Riptide

by ERIN JONES

 

 

You fill saltshakers
by the window, your spills forming new oceans
in rings on the bar—

old beer, wasted Stoli, 
night sweats of the lonely men that lean here. 
This place is a tangle

of gross love, 
eyes like mites against any drift of skin.
How to fight

the current, riptide
you paddled through as a child? You were flagging
your mother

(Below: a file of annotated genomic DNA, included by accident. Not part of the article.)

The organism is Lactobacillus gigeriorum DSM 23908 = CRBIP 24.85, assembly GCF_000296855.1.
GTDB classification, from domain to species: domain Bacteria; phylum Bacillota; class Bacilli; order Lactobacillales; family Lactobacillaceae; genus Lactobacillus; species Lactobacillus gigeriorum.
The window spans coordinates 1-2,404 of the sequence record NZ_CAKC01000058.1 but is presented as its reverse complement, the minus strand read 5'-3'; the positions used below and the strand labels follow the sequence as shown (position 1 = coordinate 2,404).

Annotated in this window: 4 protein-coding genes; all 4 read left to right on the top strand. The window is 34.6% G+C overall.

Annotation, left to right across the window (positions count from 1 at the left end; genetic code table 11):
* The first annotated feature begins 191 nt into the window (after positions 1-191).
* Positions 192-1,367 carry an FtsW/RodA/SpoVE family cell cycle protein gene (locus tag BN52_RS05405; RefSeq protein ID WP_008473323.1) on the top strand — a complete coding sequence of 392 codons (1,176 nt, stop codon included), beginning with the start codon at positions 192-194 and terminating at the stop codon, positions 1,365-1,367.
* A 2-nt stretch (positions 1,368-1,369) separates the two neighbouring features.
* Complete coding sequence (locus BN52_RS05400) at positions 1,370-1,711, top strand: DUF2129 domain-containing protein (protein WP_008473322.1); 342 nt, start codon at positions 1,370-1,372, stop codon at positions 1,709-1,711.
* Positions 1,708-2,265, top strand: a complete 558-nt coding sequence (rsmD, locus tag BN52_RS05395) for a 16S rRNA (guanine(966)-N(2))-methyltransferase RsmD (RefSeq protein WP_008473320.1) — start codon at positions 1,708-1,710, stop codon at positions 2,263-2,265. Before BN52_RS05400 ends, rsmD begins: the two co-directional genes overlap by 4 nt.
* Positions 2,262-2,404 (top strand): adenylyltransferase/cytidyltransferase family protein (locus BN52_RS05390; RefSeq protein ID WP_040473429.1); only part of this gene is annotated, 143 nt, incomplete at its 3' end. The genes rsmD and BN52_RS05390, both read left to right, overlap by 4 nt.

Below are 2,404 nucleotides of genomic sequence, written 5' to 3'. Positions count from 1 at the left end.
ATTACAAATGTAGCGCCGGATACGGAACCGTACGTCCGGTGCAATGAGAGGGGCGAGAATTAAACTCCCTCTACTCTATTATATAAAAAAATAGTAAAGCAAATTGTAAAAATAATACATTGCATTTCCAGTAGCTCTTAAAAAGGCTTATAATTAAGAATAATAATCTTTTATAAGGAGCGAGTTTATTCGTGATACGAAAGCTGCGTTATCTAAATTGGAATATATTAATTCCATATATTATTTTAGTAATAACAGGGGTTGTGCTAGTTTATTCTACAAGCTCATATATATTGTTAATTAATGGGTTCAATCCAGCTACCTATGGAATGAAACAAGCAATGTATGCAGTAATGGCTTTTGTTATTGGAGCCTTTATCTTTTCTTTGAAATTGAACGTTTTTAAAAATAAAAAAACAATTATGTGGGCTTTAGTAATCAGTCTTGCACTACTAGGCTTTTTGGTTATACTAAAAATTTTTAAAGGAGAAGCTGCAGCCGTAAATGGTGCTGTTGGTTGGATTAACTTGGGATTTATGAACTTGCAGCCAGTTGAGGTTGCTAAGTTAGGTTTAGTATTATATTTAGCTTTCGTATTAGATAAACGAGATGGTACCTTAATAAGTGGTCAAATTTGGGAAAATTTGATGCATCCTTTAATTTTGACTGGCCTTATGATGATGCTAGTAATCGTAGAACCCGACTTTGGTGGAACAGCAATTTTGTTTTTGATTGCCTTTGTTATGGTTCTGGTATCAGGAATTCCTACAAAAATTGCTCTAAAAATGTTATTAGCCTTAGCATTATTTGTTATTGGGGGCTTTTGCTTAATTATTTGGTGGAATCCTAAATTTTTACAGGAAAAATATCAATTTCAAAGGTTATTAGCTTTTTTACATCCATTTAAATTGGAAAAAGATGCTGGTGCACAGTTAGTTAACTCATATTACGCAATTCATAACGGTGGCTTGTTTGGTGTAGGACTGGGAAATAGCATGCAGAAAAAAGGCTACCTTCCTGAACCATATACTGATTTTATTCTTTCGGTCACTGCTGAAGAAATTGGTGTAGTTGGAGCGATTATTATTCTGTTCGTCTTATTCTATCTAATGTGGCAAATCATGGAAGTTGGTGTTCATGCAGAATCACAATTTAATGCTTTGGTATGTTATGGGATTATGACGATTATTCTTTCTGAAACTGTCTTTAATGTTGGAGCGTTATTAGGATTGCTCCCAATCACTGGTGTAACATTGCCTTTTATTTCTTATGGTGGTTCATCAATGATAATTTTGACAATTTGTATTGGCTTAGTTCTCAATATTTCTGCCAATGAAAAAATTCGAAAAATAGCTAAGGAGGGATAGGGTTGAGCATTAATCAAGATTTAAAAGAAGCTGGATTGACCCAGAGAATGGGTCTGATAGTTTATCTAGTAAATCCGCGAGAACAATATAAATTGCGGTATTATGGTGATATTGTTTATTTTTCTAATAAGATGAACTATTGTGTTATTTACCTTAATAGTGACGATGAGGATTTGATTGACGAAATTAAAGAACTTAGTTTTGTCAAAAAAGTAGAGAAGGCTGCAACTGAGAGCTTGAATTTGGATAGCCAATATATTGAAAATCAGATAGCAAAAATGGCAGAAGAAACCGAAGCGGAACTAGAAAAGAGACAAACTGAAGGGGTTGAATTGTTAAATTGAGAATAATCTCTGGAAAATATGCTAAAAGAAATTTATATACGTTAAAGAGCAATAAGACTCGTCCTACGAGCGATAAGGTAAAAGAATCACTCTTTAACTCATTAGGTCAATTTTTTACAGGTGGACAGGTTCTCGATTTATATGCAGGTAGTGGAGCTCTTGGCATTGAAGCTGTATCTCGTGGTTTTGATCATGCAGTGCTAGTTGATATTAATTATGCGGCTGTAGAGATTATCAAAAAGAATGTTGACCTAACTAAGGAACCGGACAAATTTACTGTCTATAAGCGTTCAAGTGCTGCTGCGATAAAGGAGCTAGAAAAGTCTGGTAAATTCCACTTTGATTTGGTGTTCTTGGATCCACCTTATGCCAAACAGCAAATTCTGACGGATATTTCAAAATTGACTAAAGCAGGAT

who warmly waved back
from the beach. When you hit solid ground,
sea-lunged, slung 

against sand, 
didn’t you worship every bean clam
that tongued

its way deeper
into pits? You no longer pulled them up
by the handfuls

just to watch
them dig into the nothingness
of your palm.